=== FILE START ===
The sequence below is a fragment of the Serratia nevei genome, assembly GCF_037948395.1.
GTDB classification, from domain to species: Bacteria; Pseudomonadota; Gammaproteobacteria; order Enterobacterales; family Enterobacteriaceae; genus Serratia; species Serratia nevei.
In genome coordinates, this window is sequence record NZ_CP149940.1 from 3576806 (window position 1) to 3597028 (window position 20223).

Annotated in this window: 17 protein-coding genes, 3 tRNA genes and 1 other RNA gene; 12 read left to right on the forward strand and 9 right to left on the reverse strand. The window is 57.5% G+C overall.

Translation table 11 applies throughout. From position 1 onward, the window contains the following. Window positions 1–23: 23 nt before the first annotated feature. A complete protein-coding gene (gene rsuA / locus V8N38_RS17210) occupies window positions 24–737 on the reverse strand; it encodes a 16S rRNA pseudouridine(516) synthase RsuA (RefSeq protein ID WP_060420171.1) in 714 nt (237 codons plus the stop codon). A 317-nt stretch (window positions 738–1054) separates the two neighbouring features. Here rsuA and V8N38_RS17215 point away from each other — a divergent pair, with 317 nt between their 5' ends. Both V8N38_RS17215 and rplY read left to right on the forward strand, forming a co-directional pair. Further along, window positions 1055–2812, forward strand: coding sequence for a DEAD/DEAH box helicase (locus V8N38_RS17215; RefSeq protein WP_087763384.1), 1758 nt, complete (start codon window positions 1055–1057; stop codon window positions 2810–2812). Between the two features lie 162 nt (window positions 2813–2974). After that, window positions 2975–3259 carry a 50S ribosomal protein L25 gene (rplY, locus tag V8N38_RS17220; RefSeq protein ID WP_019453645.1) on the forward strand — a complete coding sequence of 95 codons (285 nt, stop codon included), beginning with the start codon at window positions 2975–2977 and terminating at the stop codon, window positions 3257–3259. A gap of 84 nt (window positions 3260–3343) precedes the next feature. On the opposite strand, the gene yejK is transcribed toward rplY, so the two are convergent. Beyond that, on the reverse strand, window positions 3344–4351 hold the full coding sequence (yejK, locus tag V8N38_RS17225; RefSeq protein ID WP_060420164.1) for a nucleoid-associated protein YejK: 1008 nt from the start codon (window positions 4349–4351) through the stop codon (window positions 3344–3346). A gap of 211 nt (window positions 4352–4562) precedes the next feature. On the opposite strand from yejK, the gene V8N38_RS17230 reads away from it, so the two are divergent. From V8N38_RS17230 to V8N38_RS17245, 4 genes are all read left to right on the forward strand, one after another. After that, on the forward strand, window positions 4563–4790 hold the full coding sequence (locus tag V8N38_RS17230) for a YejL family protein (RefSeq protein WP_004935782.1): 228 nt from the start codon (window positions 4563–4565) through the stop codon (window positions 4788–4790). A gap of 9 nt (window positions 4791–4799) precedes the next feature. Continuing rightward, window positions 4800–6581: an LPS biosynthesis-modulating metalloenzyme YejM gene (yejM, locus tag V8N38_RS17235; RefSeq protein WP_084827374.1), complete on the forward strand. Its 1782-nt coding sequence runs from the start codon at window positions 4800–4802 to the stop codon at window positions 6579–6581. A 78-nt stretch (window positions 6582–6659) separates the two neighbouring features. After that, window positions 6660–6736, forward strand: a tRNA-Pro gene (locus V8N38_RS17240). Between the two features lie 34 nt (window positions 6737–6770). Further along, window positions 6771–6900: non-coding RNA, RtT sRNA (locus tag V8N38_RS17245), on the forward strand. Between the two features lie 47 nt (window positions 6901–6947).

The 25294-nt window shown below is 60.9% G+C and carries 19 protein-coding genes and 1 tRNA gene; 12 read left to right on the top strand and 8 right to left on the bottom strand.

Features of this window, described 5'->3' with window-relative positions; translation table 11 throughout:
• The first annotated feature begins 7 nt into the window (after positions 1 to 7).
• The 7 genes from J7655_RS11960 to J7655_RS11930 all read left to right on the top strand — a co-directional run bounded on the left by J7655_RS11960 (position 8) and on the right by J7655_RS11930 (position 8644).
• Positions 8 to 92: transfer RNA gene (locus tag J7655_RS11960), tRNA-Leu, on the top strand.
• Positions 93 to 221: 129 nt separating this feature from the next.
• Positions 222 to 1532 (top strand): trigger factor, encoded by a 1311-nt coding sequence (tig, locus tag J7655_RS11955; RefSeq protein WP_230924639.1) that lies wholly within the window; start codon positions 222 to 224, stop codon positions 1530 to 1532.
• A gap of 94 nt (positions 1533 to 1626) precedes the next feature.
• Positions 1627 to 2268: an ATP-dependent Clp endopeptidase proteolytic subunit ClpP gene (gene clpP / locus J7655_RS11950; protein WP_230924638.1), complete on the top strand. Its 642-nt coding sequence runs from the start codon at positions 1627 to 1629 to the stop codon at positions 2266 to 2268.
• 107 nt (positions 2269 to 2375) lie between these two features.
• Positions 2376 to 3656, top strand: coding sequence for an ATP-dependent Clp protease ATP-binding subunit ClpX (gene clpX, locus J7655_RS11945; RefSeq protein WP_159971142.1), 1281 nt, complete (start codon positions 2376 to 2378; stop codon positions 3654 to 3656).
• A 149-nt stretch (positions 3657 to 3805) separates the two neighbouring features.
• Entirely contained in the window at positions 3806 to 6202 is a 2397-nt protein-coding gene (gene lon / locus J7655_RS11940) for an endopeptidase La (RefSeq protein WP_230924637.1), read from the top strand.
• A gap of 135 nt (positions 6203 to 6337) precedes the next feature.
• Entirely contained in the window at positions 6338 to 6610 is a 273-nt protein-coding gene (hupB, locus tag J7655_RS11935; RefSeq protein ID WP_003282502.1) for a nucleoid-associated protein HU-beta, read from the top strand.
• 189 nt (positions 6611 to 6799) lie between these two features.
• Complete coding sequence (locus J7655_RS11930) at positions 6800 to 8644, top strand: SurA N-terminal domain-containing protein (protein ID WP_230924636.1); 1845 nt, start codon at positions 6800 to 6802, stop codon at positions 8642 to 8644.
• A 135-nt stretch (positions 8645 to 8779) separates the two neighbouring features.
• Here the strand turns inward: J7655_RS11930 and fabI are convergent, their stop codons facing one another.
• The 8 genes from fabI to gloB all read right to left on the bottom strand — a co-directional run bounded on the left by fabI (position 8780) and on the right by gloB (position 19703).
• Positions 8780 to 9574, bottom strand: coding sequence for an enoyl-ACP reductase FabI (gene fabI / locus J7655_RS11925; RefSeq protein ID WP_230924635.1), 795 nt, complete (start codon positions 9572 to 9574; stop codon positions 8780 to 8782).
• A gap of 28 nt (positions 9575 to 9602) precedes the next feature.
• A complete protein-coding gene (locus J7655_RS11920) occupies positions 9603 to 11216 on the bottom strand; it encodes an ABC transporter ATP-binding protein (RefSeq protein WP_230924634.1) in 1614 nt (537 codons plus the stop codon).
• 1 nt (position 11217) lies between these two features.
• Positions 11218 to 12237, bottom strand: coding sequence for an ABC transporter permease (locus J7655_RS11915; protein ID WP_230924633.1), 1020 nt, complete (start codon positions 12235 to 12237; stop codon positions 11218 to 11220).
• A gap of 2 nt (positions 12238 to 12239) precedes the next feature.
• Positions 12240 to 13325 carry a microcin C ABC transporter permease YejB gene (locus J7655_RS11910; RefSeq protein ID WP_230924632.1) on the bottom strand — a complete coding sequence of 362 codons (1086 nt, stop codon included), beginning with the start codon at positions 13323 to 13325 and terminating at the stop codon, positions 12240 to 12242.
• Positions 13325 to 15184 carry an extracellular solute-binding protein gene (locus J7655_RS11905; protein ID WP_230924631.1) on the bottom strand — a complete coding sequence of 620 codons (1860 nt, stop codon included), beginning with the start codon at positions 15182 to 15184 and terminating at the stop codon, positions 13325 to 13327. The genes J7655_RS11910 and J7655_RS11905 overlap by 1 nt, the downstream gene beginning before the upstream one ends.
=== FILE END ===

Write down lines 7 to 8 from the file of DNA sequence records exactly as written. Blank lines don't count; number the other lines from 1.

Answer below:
Features of this window, described 5'->3' with window-relative positions; translation table 11 throughout:
• The first annotated feature begins 7 nt into the window (after positions 1 to 7).